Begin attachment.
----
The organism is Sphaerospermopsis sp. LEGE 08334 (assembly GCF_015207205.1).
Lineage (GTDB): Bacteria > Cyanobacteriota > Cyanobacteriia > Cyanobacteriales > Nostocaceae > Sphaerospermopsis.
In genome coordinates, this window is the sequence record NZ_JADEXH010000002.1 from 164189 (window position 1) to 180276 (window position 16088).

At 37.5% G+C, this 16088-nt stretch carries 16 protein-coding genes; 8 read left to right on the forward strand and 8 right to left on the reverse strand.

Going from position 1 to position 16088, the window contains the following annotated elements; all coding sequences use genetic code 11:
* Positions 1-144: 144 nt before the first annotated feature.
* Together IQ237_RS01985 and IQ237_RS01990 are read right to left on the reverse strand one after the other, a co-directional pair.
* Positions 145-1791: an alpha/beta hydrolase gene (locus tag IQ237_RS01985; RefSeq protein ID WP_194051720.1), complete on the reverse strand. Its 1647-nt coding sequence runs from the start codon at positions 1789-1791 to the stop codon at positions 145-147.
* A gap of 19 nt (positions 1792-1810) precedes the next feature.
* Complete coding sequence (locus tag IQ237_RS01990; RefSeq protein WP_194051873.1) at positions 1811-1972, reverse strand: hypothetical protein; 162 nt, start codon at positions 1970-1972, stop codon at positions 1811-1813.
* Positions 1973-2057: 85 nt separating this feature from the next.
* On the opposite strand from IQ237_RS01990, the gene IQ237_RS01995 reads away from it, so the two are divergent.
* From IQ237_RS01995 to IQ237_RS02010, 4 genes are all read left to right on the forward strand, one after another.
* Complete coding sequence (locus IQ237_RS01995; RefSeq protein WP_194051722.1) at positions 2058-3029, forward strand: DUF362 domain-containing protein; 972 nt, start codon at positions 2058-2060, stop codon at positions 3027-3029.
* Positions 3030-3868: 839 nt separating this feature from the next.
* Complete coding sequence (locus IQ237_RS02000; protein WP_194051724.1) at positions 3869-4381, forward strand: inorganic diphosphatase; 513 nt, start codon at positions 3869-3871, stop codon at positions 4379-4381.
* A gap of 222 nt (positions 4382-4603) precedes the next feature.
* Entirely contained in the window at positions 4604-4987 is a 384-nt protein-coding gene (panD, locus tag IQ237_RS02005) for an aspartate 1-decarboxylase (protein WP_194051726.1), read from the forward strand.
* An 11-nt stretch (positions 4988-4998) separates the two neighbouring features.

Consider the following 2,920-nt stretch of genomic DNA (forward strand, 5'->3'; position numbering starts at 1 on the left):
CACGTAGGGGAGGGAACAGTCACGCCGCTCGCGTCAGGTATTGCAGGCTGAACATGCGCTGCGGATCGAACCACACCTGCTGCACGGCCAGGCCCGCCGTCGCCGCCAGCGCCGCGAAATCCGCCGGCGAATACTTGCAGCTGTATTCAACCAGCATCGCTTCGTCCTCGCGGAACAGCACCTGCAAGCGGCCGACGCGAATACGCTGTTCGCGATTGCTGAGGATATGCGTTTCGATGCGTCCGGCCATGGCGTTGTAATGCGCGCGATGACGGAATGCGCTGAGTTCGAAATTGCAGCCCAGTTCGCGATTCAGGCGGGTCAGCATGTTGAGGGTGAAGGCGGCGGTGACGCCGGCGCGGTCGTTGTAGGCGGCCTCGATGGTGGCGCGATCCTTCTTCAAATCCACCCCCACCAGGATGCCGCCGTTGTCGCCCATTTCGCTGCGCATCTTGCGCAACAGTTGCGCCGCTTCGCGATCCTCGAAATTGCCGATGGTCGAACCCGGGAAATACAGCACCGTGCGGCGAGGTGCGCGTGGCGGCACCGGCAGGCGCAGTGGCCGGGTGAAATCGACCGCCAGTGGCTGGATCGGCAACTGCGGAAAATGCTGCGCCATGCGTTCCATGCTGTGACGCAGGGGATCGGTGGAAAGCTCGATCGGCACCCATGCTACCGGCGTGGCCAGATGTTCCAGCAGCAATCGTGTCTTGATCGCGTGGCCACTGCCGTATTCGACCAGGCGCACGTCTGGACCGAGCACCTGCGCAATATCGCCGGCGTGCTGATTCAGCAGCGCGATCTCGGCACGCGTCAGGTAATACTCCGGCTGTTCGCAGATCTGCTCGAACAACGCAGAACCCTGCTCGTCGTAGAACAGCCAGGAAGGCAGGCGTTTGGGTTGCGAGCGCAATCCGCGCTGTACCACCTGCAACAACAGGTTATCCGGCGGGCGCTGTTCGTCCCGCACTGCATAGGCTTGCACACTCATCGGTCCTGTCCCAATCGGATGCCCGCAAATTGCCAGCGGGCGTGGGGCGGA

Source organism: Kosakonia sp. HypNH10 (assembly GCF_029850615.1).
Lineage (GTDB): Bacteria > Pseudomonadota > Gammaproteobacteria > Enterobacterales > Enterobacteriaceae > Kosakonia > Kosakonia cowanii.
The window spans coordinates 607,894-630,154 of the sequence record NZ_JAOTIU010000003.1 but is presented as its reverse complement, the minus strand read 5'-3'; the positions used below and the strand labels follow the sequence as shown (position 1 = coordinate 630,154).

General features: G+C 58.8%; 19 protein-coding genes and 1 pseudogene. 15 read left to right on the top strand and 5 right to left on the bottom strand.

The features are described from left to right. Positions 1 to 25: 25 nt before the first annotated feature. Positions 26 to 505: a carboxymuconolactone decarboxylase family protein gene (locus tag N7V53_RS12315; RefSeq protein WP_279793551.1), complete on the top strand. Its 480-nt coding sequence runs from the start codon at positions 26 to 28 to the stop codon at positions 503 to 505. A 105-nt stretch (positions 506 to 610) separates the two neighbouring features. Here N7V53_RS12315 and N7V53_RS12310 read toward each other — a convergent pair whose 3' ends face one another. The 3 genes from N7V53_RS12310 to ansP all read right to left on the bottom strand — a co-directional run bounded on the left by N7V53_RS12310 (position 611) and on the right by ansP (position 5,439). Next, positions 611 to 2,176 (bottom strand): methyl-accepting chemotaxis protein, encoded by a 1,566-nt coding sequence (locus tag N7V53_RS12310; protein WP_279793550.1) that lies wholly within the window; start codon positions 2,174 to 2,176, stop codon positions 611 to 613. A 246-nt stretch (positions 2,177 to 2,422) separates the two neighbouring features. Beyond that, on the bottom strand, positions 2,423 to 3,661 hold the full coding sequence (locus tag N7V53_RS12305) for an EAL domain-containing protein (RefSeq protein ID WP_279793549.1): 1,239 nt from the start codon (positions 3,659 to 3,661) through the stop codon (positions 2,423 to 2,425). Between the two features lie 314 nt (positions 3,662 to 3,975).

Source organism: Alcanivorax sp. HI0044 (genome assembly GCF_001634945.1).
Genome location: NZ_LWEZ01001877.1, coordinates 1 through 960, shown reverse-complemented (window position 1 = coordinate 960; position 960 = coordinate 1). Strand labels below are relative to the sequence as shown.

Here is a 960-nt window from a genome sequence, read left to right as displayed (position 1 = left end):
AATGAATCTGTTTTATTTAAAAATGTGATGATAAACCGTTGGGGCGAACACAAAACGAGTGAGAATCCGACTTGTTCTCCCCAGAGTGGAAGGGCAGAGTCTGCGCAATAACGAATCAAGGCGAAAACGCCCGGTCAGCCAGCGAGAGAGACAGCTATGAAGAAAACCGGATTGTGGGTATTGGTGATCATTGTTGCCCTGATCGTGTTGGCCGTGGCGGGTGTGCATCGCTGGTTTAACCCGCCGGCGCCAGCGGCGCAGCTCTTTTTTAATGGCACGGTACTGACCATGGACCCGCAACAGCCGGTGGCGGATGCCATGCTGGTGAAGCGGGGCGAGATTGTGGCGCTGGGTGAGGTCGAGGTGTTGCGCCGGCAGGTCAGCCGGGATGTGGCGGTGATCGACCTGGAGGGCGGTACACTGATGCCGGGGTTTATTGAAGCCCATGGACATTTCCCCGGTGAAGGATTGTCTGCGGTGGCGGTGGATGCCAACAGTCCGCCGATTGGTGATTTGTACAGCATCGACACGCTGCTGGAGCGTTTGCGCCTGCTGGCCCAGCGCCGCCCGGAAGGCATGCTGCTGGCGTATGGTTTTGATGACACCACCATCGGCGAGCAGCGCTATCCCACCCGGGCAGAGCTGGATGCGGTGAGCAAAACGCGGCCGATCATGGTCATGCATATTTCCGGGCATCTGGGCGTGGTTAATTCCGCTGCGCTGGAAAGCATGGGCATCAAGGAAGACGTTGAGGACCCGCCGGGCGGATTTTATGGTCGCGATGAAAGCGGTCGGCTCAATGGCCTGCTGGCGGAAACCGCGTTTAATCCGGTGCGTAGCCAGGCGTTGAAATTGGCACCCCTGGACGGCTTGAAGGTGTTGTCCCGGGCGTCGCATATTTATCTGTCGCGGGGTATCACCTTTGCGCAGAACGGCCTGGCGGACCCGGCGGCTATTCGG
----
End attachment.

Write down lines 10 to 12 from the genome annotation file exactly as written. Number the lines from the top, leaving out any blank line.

* Complete coding sequence (locus tag IQ237_RS01990; RefSeq protein WP_194051873.1) at positions 1811-1972, reverse strand: hypothetical protein; 162 nt, start codon at positions 1970-1972, stop codon at positions 1811-1813.
* Positions 1973-2057: 85 nt separating this feature from the next.
* On the opposite strand from IQ237_RS01990, the gene IQ237_RS01995 reads away from it, so the two are divergent.